anti-Fibrinogen antibody [27C8]
anti-Fibrinogen antibody [27C8] for ELISA,Western blot and Human
Cell Biology and Cellular Response antibody; Metabolism antibody
|Product Description||Mouse Monoclonal antibody [27C8] recognizes Fibrinogen|
|Tested Application||ELISA, WB|
|Immunogen||h fibrin degradation products|
|Full Name||fibrinogen alpha chain|
|Alternate Names||Fibrinogen alpha chain; Fib2|
|Application Note||Sandwich ELISA (Capture antibody - Detection antibody): ARG10114 - ARG10362
* The dilutions indicate recommended starting dilutions and the optimal dilutions or concentrations should be determined by the scientist.
|Calculated MW||95 kDa|
|Purification||Protein A affinity purified.|
|Buffer||PBS (pH 7.4) and 0.1% Sodium azide|
|Preservative||0.1% Sodium azide|
|Storage instruction||For continuous use, store undiluted antibody at 2-8°C for up to a week. For long-term storage, aliquot and store at -20°C or below. Storage in frost free freezers is not recommended. Avoid repeated freeze/thaw cycles. Suggest spin the vial prior to opening. The antibody solution should be gently mixed before use.|
|Note||For laboratory research only, not for drug, diagnostic or other use.|
|Gene Full Name||fibrinogen alpha chain|
|Background||The protein encoded by this gene is the alpha component of fibrinogen, a blood-borne glycoprotein comprised of three pairs of nonidentical polypeptide chains. Following vascular injury, fibrinogen is cleaved by thrombin to form fibrin which is the most abundant component of blood clots. In addition, various cleavage products of fibrinogen and fibrin regulate cell adhesion and spreading, display vasoconstrictor and chemotactic activities, and are mitogens for several cell types. Mutations in this gene lead to several disorders, including dysfibrinogenemia, hypofibrinogenemia, afibrinogenemia and renal amyloidosis. Alternative splicing results in two isoforms which vary in the carboxy-terminus. [provided by RefSeq, Jul 2008]|
|Function||Cleaved by the protease thrombin to yield monomers which, together with fibrinogen beta (FGB) and fibrinogen gamma (FGG), polymerize to form an insoluble fibrin matrix. Fibrin has a major function in hemostasis as one of the primary components of blood clots. In addition, functions during the early stages of wound repair to stabilize the lesion and guide cell migration during re-epithelialization. Was originally thought to be essential for platelet aggregation, based on in vitro studies using anticoagulated blood. However, subsequent studies have shown that it is not absolutely required for thrombus formation in vivo. Enhances expression of SELP in activated platelets via an ITGB3-dependent pathway. Maternal fibrinogen is essential for successful pregnancy. Fibrin deposition is also associated with infection, where it protects against IFNG-mediated hemorrhage. May also facilitate the immune response via both innate and T-cell mediated pathways. [UniProt]|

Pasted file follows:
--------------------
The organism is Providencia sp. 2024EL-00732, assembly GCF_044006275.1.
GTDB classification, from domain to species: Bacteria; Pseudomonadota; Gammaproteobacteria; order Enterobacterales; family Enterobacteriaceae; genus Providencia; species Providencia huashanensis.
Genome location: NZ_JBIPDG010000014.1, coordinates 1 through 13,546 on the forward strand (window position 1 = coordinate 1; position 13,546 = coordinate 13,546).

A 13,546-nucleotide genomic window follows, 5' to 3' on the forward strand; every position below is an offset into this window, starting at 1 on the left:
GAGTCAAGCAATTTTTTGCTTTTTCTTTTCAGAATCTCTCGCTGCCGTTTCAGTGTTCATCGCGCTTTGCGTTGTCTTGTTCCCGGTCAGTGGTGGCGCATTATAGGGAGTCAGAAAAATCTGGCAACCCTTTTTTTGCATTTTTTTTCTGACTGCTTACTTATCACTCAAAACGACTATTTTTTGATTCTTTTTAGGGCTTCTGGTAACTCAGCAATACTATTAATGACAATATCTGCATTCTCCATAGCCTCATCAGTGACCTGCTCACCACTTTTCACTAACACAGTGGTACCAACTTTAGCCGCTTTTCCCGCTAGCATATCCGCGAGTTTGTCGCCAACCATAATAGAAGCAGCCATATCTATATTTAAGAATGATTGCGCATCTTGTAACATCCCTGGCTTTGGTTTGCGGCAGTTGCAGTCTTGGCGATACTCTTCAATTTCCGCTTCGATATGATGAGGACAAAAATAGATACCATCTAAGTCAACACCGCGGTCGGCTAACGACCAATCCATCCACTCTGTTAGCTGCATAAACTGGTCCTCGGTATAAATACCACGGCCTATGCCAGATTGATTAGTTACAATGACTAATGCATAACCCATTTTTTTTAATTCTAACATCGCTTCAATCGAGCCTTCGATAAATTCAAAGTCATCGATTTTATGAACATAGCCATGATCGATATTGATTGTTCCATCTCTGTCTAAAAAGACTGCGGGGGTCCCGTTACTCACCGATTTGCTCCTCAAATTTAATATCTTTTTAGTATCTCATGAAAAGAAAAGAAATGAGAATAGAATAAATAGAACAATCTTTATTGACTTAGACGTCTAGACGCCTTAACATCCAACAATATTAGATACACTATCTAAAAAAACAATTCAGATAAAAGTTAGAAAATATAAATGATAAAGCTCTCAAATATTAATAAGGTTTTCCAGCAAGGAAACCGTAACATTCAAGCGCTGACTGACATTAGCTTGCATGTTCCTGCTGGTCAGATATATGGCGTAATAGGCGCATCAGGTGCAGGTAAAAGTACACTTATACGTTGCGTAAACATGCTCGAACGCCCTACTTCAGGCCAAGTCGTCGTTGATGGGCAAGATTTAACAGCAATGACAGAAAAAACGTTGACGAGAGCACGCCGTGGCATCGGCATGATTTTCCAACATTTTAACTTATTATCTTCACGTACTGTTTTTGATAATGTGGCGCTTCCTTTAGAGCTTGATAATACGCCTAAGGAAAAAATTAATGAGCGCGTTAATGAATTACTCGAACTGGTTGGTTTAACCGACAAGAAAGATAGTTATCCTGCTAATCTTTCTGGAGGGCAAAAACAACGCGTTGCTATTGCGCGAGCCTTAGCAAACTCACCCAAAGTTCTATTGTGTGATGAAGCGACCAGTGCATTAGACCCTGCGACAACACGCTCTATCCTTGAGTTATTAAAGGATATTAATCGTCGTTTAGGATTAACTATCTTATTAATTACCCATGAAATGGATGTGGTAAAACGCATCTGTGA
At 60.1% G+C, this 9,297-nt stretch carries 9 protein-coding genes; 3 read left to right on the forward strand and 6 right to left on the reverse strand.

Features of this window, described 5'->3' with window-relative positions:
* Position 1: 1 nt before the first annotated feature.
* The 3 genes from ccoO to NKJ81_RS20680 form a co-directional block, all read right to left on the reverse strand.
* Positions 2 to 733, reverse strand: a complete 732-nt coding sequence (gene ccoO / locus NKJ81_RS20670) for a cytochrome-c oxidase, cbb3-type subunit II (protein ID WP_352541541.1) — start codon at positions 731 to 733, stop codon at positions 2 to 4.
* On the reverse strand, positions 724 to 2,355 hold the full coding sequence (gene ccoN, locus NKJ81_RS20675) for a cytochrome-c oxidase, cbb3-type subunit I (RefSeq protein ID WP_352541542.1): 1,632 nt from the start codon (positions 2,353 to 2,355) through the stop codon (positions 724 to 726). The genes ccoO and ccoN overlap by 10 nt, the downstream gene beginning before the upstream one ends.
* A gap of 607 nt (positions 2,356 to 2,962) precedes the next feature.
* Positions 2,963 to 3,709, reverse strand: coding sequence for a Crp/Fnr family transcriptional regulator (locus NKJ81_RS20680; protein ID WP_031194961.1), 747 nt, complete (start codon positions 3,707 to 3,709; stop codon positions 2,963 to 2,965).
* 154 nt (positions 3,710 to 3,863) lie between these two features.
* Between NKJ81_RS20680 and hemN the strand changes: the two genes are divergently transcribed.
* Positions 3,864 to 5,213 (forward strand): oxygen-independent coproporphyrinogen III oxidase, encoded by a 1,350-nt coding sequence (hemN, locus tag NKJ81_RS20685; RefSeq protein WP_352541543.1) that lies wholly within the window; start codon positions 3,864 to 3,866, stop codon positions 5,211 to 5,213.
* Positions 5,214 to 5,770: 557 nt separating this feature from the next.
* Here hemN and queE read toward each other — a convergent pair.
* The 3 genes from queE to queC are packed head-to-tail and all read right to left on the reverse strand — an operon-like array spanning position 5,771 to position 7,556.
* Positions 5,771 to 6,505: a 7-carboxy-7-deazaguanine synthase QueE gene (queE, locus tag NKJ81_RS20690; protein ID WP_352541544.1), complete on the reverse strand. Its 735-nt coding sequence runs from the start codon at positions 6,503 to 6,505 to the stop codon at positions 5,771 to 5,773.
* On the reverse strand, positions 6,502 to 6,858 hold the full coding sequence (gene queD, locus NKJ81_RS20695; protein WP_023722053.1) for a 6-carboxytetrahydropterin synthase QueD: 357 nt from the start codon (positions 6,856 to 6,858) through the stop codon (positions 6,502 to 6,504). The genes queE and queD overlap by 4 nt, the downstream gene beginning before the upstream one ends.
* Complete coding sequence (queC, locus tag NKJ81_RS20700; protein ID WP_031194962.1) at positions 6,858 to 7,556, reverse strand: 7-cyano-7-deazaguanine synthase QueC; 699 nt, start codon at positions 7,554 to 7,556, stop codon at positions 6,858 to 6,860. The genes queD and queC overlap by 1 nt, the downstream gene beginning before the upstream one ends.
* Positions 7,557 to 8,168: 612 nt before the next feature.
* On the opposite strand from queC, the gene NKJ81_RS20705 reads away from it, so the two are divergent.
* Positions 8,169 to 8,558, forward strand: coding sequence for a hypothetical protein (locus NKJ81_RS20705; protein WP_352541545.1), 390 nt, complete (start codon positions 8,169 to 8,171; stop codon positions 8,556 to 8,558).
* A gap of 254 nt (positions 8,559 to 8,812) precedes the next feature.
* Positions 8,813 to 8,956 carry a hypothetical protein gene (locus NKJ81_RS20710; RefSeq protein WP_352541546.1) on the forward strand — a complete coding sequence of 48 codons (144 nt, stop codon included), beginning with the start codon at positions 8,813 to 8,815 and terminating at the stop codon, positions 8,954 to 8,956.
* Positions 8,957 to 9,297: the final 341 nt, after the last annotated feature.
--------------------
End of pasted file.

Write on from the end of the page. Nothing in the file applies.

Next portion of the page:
|Research Area||Cell Biology and Cellular Response antibody; Metabolism antibody|
|PTM||The alpha chain is normally not N-glycosylated (PubMed:23151259), even though glycosylation at Asn-686 was observed when a fragment of the protein was expressed in insect cells (PubMed:9689040). It is well known that heterologous expression of isolated domains can lead to adventitious protein modifications. Besides, glycosylation at Asn-686 is supported by large-scale glycoproteomics studies (PubMed:16335952 and PubMed:19159218), but the evidence is still quite tenuous. Most likely, Asn-686 is not glycosylated in the healthy human body, or only with low efficiency.
Forms F13A-mediated cross-links between a glutamine and the epsilon-amino group of a lysine residue, forming fibronectin-fibrinogen heteropolymers.
About one-third of the alpha chains in the molecules in blood were found to be phosphorylated.
Conversion of fibrinogen to fibrin is triggered by thrombin, which cleaves fibrinopeptides A and B from alpha and beta chains, and thus exposes the N-terminal polymerization sites responsible for the formation of the soft clot. The soft clot is converted into the hard clot by factor XIIIA which catalyzes the epsilon-(gamma-glutamyl)lysine cross-linking between gamma chains (stronger) and between alpha chains (weaker) of different monomers.
Phosphorylated by FAM20C in the extracellular medium.